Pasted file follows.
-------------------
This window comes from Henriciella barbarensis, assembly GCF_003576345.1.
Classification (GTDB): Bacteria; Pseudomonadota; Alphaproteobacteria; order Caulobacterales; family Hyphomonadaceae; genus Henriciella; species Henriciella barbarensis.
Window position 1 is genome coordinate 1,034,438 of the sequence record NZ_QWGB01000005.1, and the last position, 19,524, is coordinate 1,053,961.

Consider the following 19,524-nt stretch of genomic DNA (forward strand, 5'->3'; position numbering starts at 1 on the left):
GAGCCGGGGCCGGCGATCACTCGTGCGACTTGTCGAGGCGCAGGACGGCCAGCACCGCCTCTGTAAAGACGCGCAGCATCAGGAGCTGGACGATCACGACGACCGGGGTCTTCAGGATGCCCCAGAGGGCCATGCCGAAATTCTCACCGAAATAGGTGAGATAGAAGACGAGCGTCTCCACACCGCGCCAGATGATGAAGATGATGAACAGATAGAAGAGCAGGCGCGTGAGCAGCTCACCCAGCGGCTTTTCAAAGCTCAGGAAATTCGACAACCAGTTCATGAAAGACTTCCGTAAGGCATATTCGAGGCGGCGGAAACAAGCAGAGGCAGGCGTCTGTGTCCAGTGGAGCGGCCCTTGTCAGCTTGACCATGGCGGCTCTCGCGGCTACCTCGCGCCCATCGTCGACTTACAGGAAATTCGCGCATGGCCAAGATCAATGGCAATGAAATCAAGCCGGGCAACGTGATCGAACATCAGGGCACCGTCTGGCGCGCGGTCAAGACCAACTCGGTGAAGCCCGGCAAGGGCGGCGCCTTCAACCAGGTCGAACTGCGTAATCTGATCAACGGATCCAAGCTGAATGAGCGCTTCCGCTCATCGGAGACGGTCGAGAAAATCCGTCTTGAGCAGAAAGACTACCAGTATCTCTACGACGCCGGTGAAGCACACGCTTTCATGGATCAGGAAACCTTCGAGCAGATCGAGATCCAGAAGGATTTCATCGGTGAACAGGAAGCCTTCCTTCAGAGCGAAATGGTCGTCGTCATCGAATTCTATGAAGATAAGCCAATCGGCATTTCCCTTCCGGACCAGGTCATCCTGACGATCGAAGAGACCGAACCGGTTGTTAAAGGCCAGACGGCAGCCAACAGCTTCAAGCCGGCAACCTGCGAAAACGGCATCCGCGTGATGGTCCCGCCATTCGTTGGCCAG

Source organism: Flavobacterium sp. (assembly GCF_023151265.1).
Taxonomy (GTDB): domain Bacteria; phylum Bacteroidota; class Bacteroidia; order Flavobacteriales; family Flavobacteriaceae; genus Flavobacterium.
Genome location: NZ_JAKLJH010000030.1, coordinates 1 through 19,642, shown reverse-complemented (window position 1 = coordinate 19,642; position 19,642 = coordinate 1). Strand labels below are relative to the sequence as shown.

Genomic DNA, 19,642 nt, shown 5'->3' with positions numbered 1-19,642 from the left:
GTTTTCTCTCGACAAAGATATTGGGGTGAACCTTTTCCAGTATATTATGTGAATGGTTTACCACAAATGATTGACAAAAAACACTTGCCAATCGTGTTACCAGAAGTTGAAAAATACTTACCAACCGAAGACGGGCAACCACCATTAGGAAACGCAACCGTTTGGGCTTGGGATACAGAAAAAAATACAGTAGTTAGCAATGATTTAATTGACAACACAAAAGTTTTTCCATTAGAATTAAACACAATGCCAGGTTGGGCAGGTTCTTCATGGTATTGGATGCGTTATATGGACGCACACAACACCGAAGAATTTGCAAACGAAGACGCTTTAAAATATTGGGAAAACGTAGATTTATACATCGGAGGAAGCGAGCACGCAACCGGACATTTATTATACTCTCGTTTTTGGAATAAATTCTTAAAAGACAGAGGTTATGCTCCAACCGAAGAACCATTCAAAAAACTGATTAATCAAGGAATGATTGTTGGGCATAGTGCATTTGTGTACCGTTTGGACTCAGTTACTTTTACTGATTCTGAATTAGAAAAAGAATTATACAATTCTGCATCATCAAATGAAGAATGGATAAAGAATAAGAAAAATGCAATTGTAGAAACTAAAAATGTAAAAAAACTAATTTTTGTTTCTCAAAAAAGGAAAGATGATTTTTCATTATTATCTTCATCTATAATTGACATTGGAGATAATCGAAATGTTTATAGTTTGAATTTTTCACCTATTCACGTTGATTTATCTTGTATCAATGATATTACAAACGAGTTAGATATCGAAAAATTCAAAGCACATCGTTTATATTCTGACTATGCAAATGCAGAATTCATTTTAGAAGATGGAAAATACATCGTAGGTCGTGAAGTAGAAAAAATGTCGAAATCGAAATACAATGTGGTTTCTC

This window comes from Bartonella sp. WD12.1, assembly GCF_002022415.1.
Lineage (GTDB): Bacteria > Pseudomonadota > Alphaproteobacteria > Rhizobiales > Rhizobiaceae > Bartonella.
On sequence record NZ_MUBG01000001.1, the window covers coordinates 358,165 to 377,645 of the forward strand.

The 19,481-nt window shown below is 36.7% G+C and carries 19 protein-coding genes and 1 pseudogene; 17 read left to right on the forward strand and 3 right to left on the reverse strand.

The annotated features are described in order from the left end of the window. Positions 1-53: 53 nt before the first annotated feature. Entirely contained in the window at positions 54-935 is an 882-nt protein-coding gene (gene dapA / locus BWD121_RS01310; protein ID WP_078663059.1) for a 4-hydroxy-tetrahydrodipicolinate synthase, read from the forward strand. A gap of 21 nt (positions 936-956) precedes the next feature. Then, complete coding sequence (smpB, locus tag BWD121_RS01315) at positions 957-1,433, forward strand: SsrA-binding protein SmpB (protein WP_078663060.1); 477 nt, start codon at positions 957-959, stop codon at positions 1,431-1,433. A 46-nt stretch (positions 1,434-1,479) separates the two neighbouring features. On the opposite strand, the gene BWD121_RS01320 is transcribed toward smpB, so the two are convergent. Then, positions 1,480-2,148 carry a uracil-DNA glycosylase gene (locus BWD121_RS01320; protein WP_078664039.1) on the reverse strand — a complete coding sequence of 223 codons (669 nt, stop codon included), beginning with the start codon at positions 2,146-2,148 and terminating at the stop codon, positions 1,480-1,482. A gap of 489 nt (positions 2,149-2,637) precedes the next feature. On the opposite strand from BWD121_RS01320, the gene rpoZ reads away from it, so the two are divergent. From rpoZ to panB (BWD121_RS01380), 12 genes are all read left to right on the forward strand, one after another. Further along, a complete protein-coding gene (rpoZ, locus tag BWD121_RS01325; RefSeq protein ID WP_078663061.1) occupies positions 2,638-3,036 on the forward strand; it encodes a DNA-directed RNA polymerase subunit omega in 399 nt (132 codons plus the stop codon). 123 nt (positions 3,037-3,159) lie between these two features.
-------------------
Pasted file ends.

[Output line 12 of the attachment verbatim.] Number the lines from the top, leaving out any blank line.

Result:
Lineage (GTDB): Bacteria > Pseudomonadota > Alphaproteobacteria > Rhizobiales > Rhizobiaceae > Bartonella.